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Audience with the participants in the Plenary Assembly of the Pontifical Academy for Life, 25.02.2019

At 11.20 this morning, in the Clementine Hall of the Vatican Apostolic Palace, the Holy Father Francis received in audience the participants in the Plenary Assembly of the Pontifical Academy for Life, which celebrates the twenty-fifth anniversary of its founding this year.

The Assembly, taking place from 25 to 27 February in the Vatican’s New Synod Hall, will focus on the theme: “Roboethics: Humans, machines and health”.

The following is the Pope’s address to those present:

 

Address of the Holy Father

Dear brothers and sisters,

I cordially greet you on the occasion of your General Assembly, and I thank Archbishop Paglia for his kind words. This meeting takes place in the first Jubilee of the Academy for Life: twenty-five years after its birth. On this important anniversary, last month I sent the president a letter entitled Humana communitas. I was moved to write this message first of all by the wish to thank all the presidents who have guided the Academy, and all the Members for their competent service and generous commitment to protecting and promoting human life during these twenty-five years of activity.

We know the difficulties with which our world struggles. The fabric of family and social relations seems increasingly to wear away, and there is a tendency to become wrapped up in oneself and one’s own individual interests, with serious consequences for the “the decisive global issue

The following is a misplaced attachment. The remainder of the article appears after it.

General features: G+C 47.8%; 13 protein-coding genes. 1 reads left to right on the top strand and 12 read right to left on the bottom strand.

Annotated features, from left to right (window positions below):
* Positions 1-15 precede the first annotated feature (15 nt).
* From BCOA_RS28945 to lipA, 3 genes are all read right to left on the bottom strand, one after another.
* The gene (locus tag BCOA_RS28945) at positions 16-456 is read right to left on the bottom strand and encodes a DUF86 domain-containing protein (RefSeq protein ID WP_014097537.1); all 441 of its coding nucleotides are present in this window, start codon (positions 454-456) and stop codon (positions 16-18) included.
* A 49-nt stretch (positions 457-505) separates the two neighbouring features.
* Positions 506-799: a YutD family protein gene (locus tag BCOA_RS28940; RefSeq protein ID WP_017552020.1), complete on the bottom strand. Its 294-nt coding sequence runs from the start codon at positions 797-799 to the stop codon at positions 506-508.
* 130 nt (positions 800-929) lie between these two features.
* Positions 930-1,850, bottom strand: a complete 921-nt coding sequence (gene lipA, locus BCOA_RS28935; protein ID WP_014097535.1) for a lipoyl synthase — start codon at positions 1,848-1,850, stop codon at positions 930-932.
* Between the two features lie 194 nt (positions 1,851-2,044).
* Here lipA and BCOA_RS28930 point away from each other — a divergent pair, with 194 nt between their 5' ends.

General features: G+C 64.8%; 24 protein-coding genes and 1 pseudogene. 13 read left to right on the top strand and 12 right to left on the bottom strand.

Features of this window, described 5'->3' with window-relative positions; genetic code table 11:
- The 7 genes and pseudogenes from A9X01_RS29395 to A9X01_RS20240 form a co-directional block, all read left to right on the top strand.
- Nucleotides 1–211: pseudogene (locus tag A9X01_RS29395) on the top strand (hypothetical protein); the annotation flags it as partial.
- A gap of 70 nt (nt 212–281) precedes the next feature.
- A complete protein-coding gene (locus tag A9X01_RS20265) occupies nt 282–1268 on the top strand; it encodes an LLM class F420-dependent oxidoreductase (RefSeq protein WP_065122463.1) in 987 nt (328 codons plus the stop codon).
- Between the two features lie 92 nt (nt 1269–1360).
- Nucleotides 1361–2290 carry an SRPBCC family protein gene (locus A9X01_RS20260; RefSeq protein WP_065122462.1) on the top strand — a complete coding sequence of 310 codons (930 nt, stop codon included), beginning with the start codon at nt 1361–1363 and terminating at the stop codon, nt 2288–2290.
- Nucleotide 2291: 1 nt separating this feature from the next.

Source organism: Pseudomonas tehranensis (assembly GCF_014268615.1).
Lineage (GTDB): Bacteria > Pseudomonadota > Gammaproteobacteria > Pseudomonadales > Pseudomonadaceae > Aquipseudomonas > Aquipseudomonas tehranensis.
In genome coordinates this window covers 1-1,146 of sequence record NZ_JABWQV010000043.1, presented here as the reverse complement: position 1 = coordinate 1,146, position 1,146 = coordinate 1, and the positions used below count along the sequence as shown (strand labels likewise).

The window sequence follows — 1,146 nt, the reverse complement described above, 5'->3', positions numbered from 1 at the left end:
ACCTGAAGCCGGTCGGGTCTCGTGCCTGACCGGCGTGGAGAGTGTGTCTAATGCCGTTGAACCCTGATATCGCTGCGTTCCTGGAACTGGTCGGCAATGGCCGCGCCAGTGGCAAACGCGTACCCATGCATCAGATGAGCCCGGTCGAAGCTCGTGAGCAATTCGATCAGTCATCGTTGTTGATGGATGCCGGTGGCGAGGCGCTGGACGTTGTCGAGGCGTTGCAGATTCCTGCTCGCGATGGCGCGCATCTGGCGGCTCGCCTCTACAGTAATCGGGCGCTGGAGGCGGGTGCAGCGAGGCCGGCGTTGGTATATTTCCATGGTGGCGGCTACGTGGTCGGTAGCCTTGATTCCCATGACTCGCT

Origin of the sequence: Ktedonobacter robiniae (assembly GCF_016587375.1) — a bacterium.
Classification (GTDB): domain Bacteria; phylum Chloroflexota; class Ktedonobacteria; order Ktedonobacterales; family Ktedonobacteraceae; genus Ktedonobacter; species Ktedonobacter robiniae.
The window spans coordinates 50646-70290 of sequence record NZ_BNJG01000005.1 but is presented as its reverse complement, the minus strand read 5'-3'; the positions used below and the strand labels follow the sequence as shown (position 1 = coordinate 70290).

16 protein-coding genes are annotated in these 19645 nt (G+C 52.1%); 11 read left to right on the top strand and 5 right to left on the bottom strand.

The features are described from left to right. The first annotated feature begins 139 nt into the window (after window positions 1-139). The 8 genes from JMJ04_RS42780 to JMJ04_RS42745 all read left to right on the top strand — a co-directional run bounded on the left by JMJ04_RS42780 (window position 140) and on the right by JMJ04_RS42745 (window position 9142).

of the unity of the human family and its future” (Letter Humana communitas, 2). A dramatic paradox is thus outlined: just when humanity possesses the scientific and technical capacities to achieve a justly distributed well-being, in accordance with how it was delivered by God, we observe instead an exacerbation of conflicts and an increase in inequality. The enlightenment myth of progress is declining and the accumulation of the potentialities that science and technology have provided us does not always attain the desired results. Indeed, on the one hand, technological development has allowed us to solve problems that were insurmountable until a few years ago, and we are grateful to the researchers who have achieved these results; yet on the other hand, difficulties and threats, sometimes more insidious than the previous ones, have emerged. The possibility of doing something risks obscuring both the person who does, and the person doing it. The technocratic system based on the criterion of efficiency does not respond to the most profound questions that man poses; and if on the one hand it is not possible to do without its resources, on the other it imposes its logic on those who use them. Yet technology is characteristic of the human being. It should not be understood as a force that is alien to and hostile to it, but as a product of its ingenuity through which it provides for the needs of living for oneself and for others. It is therefore a specifically human mode of inhabiting the world. However, today’s evolution of technical capacity casts a dangerous spell: instead of delivering the tools that improve their care to human life, there is the risk of giving life to the logic of the devices that decide its value. This reversal is destined to produce nefarious outcomes: the machine is not limited to driving alone, but ends up guiding man. Human reason is thus reduced to rationality alienated from effects, which cannot be considered worthy of mankind.